Dzhokhar Tsarnaev has a right to allocution

March 15, 2015

Various articles in the Huffington Post, the National Monitor and the International Business Times have discussed whether Dzhokhar Tsarnaev will testify during his trial.

I do not believe he will testify in the guilt/innocence phase or the penalty phase of his trial because that would open him up to cross examination, which he dares not risk. This does not mean, however, that he cannot speak to the jury. He has the right to allocution, which means he has the right to speak before sentence is pronounced. All defendants have this right.

In the first death penalty case that I tried, I had my client read a letter that he wrote to his daughter expressing regret for what he had done and for how that had affected their relationship. He broke down several times but eventually managed to get through it. The jury spared his life and several jurors told me afterward that they voted to spare his life because of his genuine tearful regret.

I am certain Judy Clarke and David Bruck have considered using allocution as a means for Dzhokhar Tsarnaev to speak to the jury about sentencing without being cross examined. Whether the tactic will succeed depends on whether he genuinely expresses remorse and regret.

The keyword is ‘genuine.’ Anything less and he will almost certainly be sentenced to death.


Michael Dunn’s sentencing must be continued to avoid constitutional error

March 11, 2014

Tuesday, March 11, 2014

Good morning:

Judge Russell Healey said yesterday that he will announce his decision on Friday, regarding the defense motion to continue Michael Dunn’s sentencing until after the retrial of the murder charge.

For the following reasons, I believe he must grant the motion to avoid constitutional error.

Briefly in review, the jury convicted Dunn of three counts of attempted second-degree murder and one count of shooting into a vehicle. It hung 9-3 in favor of convicting him for shooting and killing 17-year-old Jordan Davis.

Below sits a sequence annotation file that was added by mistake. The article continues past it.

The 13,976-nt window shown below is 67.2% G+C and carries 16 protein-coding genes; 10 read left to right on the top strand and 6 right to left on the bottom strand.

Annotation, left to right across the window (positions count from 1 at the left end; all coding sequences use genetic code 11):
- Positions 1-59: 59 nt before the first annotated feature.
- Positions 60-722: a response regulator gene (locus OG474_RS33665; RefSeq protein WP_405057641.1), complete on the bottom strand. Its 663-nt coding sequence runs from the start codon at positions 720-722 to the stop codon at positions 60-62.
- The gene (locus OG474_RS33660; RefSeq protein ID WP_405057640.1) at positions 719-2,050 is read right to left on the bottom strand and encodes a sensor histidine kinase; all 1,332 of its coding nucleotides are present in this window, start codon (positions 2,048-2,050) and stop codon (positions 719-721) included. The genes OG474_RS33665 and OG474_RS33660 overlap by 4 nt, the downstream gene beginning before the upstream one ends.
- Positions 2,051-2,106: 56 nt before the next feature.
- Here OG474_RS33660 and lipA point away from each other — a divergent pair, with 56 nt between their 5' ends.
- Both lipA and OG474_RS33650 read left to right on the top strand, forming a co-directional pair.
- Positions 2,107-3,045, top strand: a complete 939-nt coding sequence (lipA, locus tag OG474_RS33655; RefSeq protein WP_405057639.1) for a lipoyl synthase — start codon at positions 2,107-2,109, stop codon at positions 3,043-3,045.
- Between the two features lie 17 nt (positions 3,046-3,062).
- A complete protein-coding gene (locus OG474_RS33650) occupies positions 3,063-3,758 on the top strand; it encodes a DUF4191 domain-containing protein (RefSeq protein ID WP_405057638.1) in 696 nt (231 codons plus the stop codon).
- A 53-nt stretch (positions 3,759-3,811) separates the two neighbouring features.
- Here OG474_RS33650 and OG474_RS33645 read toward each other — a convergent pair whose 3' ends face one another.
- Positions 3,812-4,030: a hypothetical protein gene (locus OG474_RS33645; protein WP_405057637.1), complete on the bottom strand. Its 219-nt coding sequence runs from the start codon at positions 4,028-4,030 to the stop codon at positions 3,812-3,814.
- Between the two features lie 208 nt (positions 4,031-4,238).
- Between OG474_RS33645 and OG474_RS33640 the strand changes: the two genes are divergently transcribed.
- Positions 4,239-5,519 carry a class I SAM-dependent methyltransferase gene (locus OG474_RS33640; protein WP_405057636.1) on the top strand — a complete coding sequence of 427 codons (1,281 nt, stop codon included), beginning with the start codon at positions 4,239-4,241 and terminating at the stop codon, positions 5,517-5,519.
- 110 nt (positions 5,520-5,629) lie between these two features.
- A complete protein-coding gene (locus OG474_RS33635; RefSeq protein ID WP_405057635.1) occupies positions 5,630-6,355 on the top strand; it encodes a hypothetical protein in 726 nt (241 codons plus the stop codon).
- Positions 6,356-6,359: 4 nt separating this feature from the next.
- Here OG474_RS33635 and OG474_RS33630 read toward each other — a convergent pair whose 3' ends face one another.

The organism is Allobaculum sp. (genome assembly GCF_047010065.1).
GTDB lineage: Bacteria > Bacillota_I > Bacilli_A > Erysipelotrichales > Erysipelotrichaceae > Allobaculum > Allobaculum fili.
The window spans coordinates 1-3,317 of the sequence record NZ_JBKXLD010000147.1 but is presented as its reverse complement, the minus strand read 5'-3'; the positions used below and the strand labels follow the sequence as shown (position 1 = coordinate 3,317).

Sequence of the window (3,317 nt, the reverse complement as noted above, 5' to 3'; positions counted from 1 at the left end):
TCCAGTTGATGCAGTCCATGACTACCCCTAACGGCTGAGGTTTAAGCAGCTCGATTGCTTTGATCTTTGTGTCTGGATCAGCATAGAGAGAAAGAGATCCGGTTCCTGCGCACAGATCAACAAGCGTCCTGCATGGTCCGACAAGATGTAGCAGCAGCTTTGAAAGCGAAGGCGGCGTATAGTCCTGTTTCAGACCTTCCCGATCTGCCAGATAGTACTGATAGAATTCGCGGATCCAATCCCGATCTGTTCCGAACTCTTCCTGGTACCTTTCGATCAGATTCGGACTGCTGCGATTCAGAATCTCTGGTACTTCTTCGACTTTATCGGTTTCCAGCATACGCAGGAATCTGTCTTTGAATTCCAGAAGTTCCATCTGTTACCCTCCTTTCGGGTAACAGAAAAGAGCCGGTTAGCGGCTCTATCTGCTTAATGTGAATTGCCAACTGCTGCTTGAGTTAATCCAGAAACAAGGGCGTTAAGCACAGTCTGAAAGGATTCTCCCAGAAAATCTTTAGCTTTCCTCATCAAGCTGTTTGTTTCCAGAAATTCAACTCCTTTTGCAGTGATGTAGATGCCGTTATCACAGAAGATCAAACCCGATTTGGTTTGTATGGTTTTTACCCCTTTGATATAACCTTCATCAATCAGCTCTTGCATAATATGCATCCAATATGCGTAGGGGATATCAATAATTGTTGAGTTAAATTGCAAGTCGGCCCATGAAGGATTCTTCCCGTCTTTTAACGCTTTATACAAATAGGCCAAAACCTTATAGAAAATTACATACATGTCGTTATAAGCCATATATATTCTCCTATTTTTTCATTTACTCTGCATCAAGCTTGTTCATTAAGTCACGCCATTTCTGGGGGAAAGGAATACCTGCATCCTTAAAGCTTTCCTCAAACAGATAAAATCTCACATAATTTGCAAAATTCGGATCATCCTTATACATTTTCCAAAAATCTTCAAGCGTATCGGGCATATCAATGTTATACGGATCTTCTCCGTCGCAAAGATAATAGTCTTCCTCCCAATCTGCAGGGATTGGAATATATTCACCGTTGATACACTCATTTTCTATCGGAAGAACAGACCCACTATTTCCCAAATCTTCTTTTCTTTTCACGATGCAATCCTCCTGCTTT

Dunn was represented at yesterday’s hearing by his trial counsel, Cory Strolla, who is withdrawing because Dunn is out of money. He will be replaced by a public defender.

He argued that the sentencing must be continued because anything Dunn says at his sentencing can be used against him at the retrial.

The prosecution has objected to the continuance on the ground that Dunn has waived his right to remain silent by testifying at trial.

Although the answer is relatively simple, Judge Healey appears to be struggling a bit with this motion.

Let’s break it down :

The Fifth Amendment states in pertinent part,

No person . . . shall be compelled in any criminal case to be a witness against himself.

First, as long as Dunn remains in legal jeopardy of conviction on the murder charge, he can assert his right to remain silent, even if he has previously testified.

Second, Dunn also has a right to allocution, which means he has a right to be heard before the court imposes the sentence.

Third, if he exercises his right to allocution, he sacrifices his right to remain silent. He cannot be compelled to make that choice and that is the precise problem he faces.

Therefore, Judge Healey should grant the defense motion.

I am surprised that the prosecution has failed to see this issue.

My question for Angela Corey is why build constitutional error into the record at this point? Dunn is not going anywhere.

______________________________________________________________________________________________________________________________________________________________________________________________________________________________________________________